Yes, people with 500+ jumps can do whatever they please. No BSR to prevent them. But general awareness of what's involved might help...
Otherwise, my concern is with sub-500 jumpers who might feel like they're hot shit and want to attach an instructional label and number to themselves and start teaching other sub-500 jumpers after just a handful of wingsuit jumps, "because that other guy was doing it, hence it's okay".

That's the type of reasoning that lead to people with fewer and fewer jumps doing FFCs back when there was no BSR to enforce it. The more people with sub-200 jumps were being taught to fly a wingsuit, the more people figured anyone's good to try... even at 107 jumps... and we know how well that went...

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After talking with JT at Moab, I applaud the steps he is taking to provide training at the academy. The jumpers receive very focused training and expect the WS training will live up to these high standards. That is not what happens for most noobies at most DZs.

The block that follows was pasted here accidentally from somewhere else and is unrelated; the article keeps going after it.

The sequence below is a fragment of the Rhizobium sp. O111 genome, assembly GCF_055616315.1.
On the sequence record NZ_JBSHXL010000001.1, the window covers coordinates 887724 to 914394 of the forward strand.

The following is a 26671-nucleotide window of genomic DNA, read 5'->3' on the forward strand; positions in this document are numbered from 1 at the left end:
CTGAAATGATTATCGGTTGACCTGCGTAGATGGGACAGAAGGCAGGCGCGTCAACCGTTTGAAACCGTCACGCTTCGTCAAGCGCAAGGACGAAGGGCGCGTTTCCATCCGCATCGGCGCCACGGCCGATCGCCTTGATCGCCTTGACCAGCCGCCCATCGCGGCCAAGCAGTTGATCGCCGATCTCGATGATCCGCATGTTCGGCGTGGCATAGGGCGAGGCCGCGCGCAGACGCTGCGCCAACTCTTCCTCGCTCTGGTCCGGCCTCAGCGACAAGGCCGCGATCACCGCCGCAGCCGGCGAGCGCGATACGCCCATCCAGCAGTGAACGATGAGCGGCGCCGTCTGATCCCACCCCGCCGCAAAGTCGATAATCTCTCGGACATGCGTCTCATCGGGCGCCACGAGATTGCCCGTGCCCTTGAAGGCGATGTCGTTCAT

My concern is that some 108 jump wonder will use this example as a reason as to why their mad skilz will allow them to start wingsuiting way too early.

So folks, let's keep our discussion to supergirl's question and leave the freshly minted trainers out of it.
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i'd say it depends on the person teaching and the person learning.



Good point.
Let's assume the person learning could be anybody... once one views themselves as an instructor/coach, they really don't know what kind of first flight students they're going to get. Sometimes the very skilled and experienced skydivers can pull the craziest stuff on FFCs. There's no way to know in advance... you can guess... and most of the time you'll be right... but every once in a while you will get that student that just does something to freak you out.